In a church of their own, Latino atheists fear no God
January 9, 2020 8:33 AM   Subscribe

It's not easy being an atheist raised in a devoutly Catholic culture. But here in the San Gabriel Valley, you don’t have to doubt God’s existence all alone.
posted by storytam (7 comments total) 10 users marked this as a favorite
 
I’m not Latino but I was raised Catholic and pretty much everything written in the article applies to my experience, as well.
posted by Big Al 8000 at 9:28 AM on January 9 [1 favorite]


In Mexican and Latin American homes, saints abound. Pope bobblehead dolls adorn bookshelves. Palm Sunday branches are tacked up on walls. Paintings of the Last Supper hang in dining rooms. Abuelas give rosaries to hang on the rearview mirror of the family car. Moms say “persignate” — make the sign of the cross — when you get on the freeway or there’s turbulence on the plane.

So much nope in so few characters.

In Spanish, goodbye literally means “to God.” Adiós. A Dios.

Yes! And in English, goodbye literally comes from "God be with you." Goodbye. Good Bye.
posted by signal at 11:07 AM on January 9 [5 favorites]


In Spanish, "ojalá" ("hopefully", "I wish..." or "wouldn't it be nice if") comes from wašāʾa llāh, "may Allah will it".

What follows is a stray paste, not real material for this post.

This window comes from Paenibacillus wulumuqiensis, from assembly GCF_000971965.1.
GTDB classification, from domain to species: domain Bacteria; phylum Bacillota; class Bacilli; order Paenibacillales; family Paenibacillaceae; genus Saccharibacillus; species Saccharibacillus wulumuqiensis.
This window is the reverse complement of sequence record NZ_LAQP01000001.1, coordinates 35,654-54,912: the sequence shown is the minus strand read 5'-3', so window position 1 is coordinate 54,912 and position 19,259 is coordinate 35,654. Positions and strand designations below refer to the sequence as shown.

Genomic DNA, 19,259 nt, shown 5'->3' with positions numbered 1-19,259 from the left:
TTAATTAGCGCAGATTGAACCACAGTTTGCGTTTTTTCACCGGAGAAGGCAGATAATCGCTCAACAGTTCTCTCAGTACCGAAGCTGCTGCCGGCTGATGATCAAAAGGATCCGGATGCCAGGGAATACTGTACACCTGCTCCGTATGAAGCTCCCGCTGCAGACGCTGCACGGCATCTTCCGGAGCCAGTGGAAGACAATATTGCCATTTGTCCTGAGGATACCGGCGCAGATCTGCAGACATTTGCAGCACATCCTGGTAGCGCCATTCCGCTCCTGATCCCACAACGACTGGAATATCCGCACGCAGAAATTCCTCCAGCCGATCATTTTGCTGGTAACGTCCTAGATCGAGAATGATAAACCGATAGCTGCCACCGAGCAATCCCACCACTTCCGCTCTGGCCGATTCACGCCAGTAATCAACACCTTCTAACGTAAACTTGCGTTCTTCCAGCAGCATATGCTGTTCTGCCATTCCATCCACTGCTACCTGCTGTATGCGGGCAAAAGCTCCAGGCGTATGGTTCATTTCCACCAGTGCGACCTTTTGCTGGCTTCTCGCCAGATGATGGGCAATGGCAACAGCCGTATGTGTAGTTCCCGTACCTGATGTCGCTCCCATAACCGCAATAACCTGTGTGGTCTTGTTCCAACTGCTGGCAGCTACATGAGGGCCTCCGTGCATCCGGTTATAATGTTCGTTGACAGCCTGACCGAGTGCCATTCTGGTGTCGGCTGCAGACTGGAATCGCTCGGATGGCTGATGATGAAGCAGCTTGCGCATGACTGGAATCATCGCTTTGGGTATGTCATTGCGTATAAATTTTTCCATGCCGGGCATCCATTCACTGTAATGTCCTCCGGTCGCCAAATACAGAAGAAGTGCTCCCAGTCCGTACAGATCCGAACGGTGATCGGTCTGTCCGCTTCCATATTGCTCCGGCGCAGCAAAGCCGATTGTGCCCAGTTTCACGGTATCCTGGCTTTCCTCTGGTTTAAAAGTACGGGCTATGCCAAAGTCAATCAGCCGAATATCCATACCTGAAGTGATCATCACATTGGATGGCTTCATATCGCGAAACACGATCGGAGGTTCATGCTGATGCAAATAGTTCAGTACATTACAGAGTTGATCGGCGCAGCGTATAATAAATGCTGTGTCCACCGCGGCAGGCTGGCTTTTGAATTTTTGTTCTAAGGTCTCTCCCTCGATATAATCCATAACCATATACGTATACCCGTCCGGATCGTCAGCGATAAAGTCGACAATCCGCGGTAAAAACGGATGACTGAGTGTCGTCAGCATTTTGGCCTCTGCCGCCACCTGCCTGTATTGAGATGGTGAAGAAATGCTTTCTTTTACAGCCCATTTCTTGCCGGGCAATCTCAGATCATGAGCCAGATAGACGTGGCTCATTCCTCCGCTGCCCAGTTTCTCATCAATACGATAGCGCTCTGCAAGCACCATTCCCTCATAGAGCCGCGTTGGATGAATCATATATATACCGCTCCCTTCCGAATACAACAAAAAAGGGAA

posted by sukeban at 1:06 PM on January 9 [1 favorite]


I was kind of disappointed in this article. I had hoped for some real insight about atheism and Latino culture, but instead there was nonsense like:

Still, remnants of their past lives remain. At times they say “bless you” when someone sneezes, or “oh my God” when something surprises them.

Gotcha, so-called “atheist”!
posted by mr_roboto at 2:20 PM on January 9 [8 favorites]


Atheists don't doubt the existence of a god.
posted by pompomtom at 6:59 PM on January 9 [3 favorites]


Dios mío, seems like the author doesn't really get latinos or atheists para nada.
Amigo. Abuela.
posted by signal at 7:10 PM on January 9


I’m not Latino but I was raised Catholic and pretty much everything written in the article applies to my experience, as well.

Yes, the thing about this article is that, while what's described may be perfectly true, and certainly rings true to me, as an L.A. born and bred latino and atheist, what's described also doesn't really sound as if it's all that unique to Latin American culture. Being atheist very often carries at least some alienation from what formed the basis for modern Western culture.

seems like the author doesn't really get latinos or atheists para nada

The author gets her sample size of seven Latino atheists, plus I'm guessing her own. Which I think highlights the thin level of info in the article.
posted by 2N2222 at 5:26 AM on January 10 [1 favorite]


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